Had the weekend showers not played saviour, the heat, combined with the daily power cuts, would have melted the people of the National Capital Region into a sad puddle.
But for a problem that is completely man made, it might make better sense for state governments to look for more permanent solutions, than depend on nature for temporary relief.
Former power secretary R V Shahi says it like it is. "Inadequate availability of fuel, especially coal, and unwillingness on part of the state governments to increase power tariffs is leading to persistent power cuts."
What makes the whole thing so ironic is that only three months ago (in April), Union power minister Sushil Kumar Shinde was applauded in Parliament when he announced that India had seen a record power generation of 19,459 mega watt (MW) in 2011-12. It is to be noted that 20,000 MW of India's power capacity this year has gone unutilised due to lack of coal.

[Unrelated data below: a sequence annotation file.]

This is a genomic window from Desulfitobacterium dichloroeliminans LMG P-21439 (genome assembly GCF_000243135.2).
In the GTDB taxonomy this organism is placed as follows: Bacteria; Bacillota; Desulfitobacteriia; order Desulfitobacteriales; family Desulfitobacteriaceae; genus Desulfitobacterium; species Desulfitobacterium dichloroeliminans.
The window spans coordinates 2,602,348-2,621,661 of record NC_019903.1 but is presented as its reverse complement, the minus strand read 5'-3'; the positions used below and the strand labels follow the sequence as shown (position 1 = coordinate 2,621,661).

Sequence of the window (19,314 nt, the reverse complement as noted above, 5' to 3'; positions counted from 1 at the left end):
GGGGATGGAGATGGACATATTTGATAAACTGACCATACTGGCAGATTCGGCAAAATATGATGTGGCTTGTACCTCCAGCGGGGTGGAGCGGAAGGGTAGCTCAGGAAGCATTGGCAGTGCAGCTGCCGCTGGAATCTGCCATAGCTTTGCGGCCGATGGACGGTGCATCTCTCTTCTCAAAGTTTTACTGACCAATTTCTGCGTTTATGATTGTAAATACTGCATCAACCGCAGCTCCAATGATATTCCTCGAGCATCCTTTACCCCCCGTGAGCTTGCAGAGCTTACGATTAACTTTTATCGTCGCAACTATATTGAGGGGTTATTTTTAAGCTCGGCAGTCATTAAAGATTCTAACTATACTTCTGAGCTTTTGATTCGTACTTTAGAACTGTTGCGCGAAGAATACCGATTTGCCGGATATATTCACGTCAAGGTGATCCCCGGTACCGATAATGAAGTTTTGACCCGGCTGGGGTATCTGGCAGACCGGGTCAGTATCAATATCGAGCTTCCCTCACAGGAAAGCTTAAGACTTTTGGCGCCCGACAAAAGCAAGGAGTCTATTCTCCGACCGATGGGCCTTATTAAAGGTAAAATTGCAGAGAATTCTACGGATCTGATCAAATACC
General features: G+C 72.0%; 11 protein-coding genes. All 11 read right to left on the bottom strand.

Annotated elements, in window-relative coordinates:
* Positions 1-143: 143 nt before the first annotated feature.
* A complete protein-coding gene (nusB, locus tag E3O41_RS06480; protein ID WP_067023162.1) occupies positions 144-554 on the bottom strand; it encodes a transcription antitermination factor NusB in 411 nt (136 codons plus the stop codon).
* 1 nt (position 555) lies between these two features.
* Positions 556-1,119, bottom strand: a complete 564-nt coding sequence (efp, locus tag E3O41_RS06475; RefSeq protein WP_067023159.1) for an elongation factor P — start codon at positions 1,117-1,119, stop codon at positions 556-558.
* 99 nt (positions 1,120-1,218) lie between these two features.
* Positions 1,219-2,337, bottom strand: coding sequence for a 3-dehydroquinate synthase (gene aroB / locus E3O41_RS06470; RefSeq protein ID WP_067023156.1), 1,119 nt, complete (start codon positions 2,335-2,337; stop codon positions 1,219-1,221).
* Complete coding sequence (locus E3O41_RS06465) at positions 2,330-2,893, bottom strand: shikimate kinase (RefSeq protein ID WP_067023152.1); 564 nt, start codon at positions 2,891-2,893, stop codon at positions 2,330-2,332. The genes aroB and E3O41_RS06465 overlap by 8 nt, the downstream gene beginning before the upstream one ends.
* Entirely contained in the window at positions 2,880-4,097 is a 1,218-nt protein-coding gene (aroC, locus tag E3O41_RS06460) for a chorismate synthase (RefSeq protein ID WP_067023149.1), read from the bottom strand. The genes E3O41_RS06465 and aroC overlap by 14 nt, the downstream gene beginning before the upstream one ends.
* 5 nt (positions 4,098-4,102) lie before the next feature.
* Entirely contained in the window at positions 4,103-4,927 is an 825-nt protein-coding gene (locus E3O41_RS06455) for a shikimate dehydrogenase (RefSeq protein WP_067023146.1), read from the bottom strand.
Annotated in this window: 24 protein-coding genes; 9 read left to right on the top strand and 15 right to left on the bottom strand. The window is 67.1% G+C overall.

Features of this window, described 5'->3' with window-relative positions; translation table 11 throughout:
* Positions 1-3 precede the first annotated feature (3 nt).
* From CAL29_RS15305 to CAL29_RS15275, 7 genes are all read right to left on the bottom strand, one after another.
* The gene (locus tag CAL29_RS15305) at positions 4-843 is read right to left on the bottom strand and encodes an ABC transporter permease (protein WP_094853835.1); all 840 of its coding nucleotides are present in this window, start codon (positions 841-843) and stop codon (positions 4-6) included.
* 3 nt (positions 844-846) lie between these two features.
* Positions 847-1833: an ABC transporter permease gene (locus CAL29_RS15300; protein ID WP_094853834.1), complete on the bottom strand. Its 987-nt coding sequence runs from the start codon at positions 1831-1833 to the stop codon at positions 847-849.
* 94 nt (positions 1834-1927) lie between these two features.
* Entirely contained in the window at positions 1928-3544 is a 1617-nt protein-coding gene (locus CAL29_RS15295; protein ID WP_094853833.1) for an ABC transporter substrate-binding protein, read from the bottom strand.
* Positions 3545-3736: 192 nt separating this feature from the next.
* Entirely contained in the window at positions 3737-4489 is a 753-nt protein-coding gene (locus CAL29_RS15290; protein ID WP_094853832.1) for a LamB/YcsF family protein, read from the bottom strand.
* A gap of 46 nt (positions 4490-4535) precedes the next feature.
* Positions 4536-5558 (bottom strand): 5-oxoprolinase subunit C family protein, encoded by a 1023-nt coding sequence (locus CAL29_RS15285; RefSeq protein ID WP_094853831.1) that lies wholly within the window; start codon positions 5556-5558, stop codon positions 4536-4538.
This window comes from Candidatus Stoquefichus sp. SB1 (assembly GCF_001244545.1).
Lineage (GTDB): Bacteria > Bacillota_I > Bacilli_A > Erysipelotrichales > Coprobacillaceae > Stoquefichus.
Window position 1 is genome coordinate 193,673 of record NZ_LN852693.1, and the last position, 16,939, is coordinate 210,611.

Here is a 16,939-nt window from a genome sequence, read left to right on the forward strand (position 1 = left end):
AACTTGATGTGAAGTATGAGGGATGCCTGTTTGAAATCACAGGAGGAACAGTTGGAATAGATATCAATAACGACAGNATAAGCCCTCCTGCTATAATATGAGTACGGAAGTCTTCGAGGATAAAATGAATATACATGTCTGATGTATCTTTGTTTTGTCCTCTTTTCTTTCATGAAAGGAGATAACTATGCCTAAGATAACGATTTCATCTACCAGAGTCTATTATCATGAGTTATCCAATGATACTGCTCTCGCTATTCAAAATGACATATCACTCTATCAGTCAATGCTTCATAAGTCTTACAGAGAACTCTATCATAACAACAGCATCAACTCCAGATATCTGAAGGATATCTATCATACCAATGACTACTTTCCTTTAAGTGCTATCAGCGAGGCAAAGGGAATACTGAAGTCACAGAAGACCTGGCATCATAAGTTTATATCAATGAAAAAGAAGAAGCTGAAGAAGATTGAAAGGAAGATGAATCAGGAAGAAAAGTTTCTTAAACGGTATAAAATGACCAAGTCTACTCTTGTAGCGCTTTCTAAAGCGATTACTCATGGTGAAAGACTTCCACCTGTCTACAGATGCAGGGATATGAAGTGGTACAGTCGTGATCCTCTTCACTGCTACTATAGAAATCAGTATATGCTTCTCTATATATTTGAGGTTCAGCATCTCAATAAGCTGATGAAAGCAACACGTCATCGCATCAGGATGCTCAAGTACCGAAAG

Gurgaon residents owe their 12 to 14 hours a day power cuts to coal. One of the two power plants at Jhajjar remains non functional for want of coal.
Anurag Agarwal, managing director of Haryana Power Generation Corporation Limited said the state is planning to adopt the franchisee model that allows private payers to distribute electricity, in Panipat. "A similar plan for Gurgaon was opposed by Nigam employees."
In Noida, which is only slightly better off than Gurgaon, with 8 hours of power cuts daily, the problem is different. "The state government must increase generation and improve distribution. More sub-stations are needed," says Vipin Malhan, president, Noida entrepreneur association.In Delhi itself, power shortfall might not be an issue, but poor infrastructure, ill-maintained transmission lines and transformers are. To counter this, the three discoms have invested Rs. 5,000 crore to upgrade infrastructure and more projects are in the pipeline.